Furthermore, by pledging allegiance to the Queen, a politician pledges allegiance to the collective nation and its entire people, and thereby makes a very inclusive statement. He or she rises, in theory at least, above the factional claims of the party, which may speak only for certain sections of the community, and which sometimes exclude, or are hostile, to others.
Those politicians who want to bypass the Queen and see the Oath of Allegiance replaced with a direct commitment to "the people" need to explain how this differs from what, effectively, is being done at the moment, and why their idea would necessarily represent a more progressive moral order.
"Why does the Act of Settlement forbid a Catholic monarch?"
This may seem anachronistic, in our multi-religious society today, but there is -- whatever one may think of it -- a reason.
At the Queen's coronation she is asked, "Will you solemnly promise and swear to govern the Peoples of the United Kingdom of Great Britain and Northern Ireland … and of your Possessions and the other Territories to any of them belonging or pertaining, according to their respective laws and customs? … Will you to your power cause Law and Justice, in Mercy, to be executed in all your judgements? … Will you to the utmost of your power maintain the Laws of God and the true profession of the Gospel? Will you to the utmost of your power maintain in the United Kingdom the Protestant Reformed Religion established by law?"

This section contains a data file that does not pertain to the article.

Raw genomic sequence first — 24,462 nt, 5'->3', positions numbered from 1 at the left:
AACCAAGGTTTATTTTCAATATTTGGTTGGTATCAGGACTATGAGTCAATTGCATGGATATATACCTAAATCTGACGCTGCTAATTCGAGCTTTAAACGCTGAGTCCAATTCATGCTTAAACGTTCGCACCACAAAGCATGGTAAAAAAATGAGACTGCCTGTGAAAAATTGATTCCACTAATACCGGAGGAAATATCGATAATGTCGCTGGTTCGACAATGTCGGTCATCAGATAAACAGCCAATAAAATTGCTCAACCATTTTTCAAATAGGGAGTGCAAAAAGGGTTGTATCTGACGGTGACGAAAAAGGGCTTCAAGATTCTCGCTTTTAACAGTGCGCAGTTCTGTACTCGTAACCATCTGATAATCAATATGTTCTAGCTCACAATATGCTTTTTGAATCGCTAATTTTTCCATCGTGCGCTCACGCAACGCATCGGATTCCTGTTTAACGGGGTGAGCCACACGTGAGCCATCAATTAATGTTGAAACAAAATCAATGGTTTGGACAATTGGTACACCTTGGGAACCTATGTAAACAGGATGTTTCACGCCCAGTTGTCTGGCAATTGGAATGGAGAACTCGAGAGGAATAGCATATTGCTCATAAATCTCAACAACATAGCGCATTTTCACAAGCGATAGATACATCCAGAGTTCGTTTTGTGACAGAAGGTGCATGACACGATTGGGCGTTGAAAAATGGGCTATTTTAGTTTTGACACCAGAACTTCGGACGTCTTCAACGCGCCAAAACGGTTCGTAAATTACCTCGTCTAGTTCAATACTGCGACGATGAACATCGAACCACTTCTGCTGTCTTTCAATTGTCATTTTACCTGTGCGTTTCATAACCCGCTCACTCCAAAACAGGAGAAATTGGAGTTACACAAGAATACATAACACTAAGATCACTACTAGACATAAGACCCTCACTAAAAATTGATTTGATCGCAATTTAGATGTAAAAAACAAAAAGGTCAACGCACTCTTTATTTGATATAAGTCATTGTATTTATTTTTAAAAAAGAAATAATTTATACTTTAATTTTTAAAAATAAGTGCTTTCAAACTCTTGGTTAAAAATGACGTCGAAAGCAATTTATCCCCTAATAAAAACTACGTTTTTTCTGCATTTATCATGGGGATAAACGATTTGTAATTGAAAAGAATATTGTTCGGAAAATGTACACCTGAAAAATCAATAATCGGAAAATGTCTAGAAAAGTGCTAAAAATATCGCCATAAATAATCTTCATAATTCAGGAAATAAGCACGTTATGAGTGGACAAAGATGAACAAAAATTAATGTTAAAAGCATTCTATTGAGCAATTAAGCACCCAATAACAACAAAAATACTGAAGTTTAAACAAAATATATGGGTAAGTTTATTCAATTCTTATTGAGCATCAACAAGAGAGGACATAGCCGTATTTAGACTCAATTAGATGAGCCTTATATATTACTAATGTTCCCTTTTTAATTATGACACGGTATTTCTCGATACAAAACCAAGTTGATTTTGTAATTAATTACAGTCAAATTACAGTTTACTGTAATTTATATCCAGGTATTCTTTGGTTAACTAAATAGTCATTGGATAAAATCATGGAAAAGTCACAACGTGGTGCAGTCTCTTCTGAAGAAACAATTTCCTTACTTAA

The Protestant doctrine is that the national monarch is supreme governor, next under God, of all estates in his or her realm.
At the Pope's coronation it is said to him, "Receive the Tiara adorned with three crowns, and know that thou art Father of Kings and Princes, Ruler of the World, and Vicar on Earth of Jesus Christ."
The Roman Catholic doctrine is that the Pope has international authority over all national monarchs.
Thus, the Protestant and Catholic conceptions of monarchy are quite different.
A practising Catholic monarch would submit to the Pope as the highest temporal and spiritual authority in the land, and this would have religious, constitutional, political and social implications for the country - although the extent to which these would impact upon an increasingly secular society, is indeed arguable.
Protestants would advocate that the time to abolish the Act of Settlement is when the Pope abolishes his absolute claims.
However, don't expect a resolution tomorrow. This one could run and run!